Hancock Lab

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One avenue to combat multidrug-resistant Gram-negative bacteria is the coadministration of multiple drugs (combination therapy), which can be particularly promising if drugs synergize. The identification of synergistic drug combinations, however, is challenging. Detailed understanding of antibiotic mechanisms can address this issue by facilitating the rational design of improved combination therapies. Here, using diverse biochemical and genetic assays, we examine the molecular mechanisms of niclosamide, a clinically approved salicylanilide compound, and demonstrate its potential for Gram-negative combination therapies. We discovered that Gram-negative bacteria possess two innate resistance mechanisms that reduce their niclosamide susceptibility: a primary mechanism mediated by multidrug efflux pumps and a secondary mechanism of nitroreduction. When efflux was compromised, niclosamide became a potent antibiotic, dissipating the proton motive force (PMF), increasing oxidative stress, and reducing ATP production to cause cell death. These insights guided the identification of diverse compounds that synergized with salicylanilides when coadministered (efflux inhibitors, membrane permeabilizers, and antibiotics that are expelled by PMF-dependent efflux), thus suggesting that salicylanilide compounds may have broad utility in combination therapies. We validate these findings in vivo using a murine abscess model, where we show that niclosamide synergizes with the membrane permeabilizing antibiotic colistin against high-density infections of multidrug-resistant Gram-negative clinical isolates. We further demonstrate that enhanced nitroreductase activity is a potential route to adaptive niclosamide resistance but show that this causes collateral susceptibility to clinical nitro-prodrug antibiotics. Thus, we highlight how mechanistic understanding of mode of action, innate/adaptive resistance, and synergy can rationally guide the discovery, development, and stewardship of novel combination therapies.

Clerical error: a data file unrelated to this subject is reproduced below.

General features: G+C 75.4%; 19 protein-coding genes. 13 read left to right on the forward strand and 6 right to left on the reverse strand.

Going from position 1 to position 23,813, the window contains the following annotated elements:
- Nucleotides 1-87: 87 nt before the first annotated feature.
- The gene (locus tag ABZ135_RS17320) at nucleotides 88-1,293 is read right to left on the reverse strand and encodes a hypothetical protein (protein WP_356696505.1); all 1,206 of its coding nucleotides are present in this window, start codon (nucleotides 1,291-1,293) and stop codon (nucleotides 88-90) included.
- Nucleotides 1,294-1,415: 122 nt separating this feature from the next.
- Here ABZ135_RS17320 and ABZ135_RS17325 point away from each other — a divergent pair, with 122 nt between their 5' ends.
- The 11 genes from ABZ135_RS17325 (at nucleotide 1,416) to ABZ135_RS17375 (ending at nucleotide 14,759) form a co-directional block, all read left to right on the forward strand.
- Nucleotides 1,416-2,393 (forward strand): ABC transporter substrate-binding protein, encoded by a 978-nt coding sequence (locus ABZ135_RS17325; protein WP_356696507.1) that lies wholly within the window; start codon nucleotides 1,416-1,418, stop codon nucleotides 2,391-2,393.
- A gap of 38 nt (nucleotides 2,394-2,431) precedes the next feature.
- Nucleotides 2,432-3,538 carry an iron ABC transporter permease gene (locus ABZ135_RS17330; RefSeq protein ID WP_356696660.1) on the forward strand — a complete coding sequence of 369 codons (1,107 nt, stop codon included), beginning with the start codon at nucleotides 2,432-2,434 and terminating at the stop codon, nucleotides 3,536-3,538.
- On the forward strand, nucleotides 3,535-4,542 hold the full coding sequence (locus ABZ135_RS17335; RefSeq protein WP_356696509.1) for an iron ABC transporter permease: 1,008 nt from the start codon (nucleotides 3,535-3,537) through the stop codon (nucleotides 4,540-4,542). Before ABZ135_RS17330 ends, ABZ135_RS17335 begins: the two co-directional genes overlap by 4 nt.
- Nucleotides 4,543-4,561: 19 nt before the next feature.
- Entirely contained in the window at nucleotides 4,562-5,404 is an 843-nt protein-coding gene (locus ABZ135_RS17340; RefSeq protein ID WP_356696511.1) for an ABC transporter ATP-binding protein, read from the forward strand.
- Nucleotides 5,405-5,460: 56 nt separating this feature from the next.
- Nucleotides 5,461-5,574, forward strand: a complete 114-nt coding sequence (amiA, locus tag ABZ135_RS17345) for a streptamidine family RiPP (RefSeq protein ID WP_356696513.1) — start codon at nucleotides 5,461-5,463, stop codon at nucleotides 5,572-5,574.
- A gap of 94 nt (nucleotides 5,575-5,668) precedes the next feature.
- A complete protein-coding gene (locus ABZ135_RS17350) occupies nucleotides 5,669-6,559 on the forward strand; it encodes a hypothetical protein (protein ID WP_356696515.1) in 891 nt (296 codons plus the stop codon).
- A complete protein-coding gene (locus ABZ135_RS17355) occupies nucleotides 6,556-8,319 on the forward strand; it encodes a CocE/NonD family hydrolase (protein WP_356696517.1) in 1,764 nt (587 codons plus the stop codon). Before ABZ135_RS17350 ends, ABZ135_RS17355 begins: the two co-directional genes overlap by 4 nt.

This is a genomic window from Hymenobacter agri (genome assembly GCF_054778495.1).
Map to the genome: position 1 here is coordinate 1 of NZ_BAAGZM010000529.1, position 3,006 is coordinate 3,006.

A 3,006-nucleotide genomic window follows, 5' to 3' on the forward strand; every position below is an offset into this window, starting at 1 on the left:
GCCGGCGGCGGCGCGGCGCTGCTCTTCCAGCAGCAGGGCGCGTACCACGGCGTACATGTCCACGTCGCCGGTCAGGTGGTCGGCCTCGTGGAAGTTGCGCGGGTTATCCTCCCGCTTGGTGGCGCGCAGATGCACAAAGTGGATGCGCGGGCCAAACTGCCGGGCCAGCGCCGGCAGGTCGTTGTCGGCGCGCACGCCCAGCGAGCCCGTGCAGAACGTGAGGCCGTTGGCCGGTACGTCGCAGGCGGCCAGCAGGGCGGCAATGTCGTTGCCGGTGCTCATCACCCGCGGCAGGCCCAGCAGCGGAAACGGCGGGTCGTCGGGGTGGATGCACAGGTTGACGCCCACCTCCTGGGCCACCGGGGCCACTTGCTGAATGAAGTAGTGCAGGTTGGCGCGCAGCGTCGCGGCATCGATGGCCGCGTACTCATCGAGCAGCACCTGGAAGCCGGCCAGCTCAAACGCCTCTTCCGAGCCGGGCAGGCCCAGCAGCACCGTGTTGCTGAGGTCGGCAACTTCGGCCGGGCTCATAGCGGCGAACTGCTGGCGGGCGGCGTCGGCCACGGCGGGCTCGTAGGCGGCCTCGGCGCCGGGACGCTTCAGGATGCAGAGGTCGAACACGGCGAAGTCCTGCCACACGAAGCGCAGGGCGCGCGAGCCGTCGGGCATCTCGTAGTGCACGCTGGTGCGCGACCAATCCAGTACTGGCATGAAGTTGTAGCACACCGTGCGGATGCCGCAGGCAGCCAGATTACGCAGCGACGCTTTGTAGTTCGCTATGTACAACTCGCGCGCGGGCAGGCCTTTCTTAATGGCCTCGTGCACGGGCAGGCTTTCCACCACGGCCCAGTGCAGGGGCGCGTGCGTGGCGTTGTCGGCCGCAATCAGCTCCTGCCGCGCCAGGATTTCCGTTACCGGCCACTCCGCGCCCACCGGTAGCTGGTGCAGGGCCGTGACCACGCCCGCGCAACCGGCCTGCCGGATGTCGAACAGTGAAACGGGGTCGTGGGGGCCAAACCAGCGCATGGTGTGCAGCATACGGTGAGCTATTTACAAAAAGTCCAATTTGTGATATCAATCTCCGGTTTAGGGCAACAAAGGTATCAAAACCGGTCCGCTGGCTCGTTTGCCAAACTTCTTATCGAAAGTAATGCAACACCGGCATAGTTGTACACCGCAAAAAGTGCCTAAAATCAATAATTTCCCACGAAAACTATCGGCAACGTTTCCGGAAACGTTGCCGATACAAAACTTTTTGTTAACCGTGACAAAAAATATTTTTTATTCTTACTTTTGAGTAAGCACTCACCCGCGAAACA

IMPORTANCE There is a critical need for more-effective treatments to combat multidrug-resistant Gram-negative infections. Combination therapies are a promising strategy, especially when these enable existing clinical drugs to be repurposed as antibiotics. We examined the mechanisms of action and basis of innate Gram-negative resistance for the anthelmintic drug niclosamide and subsequently exploited this information to demonstrate that niclosamide and analogs kill Gram-negative bacteria when combined with antibiotics that inhibit drug efflux or permeabilize membranes. We confirm the synergistic potential of niclosamide in vitro against a diverse range of recalcitrant Gram-negative clinical isolates and in vivo in a mouse abscess model. We also demonstrate that nitroreductases can confer resistance to niclosamide but show that evolution of these enzymes for enhanced niclosamide resistance confers a collateral sensitivity to other clinical antibiotics. Our results highlight how detailed mechanistic understanding can accelerate the evaluation and implementation of new combination therapies.